How big a security threat are Latin America's problems? US general weighs in.

Gen. John Kelly, at a Senate hearing Thursday, called for a focus on stamping out the root causes of human and narco-trafficking in Latin America, so terrorists can't access smuggling routes.

Eduardo Verdugo/AP
Migrants walk along the rail tracks after getting off a train during their journey toward the US-Mexico border in Ixtepec, Mexico, July 12, 2014. The surge in unaccompanied minors and women with children migrating from Central America has put new attention on decades-old smuggling organizations.

In striking remarks this week, the US general in charge of the Pentagon’s Southern Command – which keeps an eye on security threats emanating from Latin America and the Caribbean – issued some rather dire warnings.

Terrorists would like nothing more than to make use of networks established by human and narco-traffickers to attack the US, perhaps bringing dirty bombs, Gen. John Kelly told lawmakers Thursday.

“Terrorist organizations could seek to leverage those same smuggling routes to move operatives with intent to cause grave harm to our citizens – or even bring weapons of mass destruction to the United States,” he said in testimony before the Senate Armed Services Committee.

There were roughly half a million migrants from Central America, including more than 50,000 unaccompanied children, apprehended last year on the border, by General Kelly’s estimates. Although a surge in Central Americans crossing illegally into the US has subsided since last summer, there are concerns that the impending warmer weather could bring another rise in illegal immigration.

Kelly also acknowledges – for better or worse – that it’s hard to judge whether the security threats might actually become realities, since the US military’s “limited intelligence capabilities make it difficult to fully assess the amount of terrorist financing generated in Latin America, or [to] understand the scope of possible criminal-terrorist collaboration.”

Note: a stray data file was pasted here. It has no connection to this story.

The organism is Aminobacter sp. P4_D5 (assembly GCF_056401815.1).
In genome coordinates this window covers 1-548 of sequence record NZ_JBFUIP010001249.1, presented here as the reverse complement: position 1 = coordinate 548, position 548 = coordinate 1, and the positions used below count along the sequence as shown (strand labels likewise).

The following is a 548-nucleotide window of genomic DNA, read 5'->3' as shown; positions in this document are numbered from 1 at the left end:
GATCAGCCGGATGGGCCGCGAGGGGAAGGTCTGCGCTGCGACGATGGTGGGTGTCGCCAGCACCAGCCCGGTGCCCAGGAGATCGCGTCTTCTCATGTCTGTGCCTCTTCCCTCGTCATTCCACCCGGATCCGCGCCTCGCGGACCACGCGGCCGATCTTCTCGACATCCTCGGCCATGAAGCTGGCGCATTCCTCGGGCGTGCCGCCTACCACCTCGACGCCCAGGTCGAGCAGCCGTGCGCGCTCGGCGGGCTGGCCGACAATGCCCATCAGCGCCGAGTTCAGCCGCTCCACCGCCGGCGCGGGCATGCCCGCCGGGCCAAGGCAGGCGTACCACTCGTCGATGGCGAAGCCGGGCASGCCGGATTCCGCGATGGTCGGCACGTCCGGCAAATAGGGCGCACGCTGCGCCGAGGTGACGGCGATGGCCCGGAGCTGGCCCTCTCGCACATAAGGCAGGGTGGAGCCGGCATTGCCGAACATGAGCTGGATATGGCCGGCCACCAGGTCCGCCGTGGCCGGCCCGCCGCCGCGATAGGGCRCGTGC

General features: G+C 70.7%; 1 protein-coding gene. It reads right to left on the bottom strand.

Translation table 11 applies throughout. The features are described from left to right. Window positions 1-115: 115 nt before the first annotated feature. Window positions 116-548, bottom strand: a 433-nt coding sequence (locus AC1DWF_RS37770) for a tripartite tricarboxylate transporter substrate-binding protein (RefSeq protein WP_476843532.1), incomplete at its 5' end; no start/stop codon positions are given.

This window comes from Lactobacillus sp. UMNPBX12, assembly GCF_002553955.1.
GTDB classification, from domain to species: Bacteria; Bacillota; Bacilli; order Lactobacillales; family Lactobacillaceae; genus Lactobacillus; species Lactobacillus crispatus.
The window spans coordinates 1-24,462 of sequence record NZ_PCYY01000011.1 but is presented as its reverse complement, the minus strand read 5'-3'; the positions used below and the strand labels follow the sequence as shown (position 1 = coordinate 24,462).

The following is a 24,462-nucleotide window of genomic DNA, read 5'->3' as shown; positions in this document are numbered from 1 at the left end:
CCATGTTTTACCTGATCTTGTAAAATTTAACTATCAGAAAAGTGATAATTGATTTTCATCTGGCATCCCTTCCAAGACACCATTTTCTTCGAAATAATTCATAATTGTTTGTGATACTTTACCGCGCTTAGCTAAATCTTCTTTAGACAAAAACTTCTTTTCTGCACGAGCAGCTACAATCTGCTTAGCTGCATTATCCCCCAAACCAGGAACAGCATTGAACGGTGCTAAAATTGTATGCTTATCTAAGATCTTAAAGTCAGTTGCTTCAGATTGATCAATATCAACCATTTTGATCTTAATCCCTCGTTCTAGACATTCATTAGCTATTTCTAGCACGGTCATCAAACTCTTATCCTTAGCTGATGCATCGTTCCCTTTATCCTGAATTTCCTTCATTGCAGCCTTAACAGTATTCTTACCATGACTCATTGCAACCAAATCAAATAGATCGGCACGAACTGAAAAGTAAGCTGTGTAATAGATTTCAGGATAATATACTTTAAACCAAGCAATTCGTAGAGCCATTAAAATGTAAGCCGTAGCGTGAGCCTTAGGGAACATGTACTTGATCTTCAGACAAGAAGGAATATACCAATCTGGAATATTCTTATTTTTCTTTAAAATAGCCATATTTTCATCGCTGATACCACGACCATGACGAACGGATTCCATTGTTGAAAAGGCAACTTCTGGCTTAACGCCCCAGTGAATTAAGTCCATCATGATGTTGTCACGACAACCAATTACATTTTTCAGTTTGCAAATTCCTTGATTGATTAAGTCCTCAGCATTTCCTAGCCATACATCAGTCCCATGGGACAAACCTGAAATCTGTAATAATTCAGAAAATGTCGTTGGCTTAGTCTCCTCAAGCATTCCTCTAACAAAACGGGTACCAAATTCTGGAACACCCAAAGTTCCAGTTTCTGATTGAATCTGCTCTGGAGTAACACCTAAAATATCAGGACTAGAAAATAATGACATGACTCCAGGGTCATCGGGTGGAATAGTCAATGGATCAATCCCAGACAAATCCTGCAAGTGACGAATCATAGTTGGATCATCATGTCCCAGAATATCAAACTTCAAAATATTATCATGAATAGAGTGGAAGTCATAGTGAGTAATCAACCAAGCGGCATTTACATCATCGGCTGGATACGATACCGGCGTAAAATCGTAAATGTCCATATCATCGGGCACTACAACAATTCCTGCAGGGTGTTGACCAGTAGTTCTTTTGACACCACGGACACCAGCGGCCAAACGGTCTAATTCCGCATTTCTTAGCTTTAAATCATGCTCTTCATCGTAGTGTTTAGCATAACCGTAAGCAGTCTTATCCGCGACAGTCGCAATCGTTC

And so the safe bet is to focus on the poverty and demand that drive these human and narco-networks, which are “exacerbated by US drug consumption,” he said.

Indeed, the challenges posed by transnational crime syndicates are great, Kelly indicated.

“Powerful and well-resourced, these groups traffic in drugs – including cocaine, heroin, marijuana, counterfeit pharmaceuticals, and methamphetamine – small arms and explosives, precursor chemicals, illegally mined gold, counterfeit goods, people, and other contraband,” he warned. “They engage in money laundering, bribery, intimidation, and assassinations.”

These activities, in turn, have “wrought devastating consequences in many of our partner nations, degrading their civilian police and justice systems, corrupting their institutions, and contributing to a breakdown in citizen safety.”

Yet these problems tend to be eclipsed by other concerns in the US, Kelly acknowledged. “Frankly,” he said, “I believe we are overlooking a significant security threat.”

The Islamic State last year posted discussions on social media calling for the infiltration of the US southern border, Kelly noted.

What’s more, “in addition to thousands of Central Americans fleeing poverty and violence, foreign nationals from countries like Somalia, Bangladesh, Lebanon, and Pakistan” would like to use human smuggling networks to enter the US.

There is some good news, however, he told lawmakers: “Thankfully,” he said, “we have not yet seen evidence of this occurring.”

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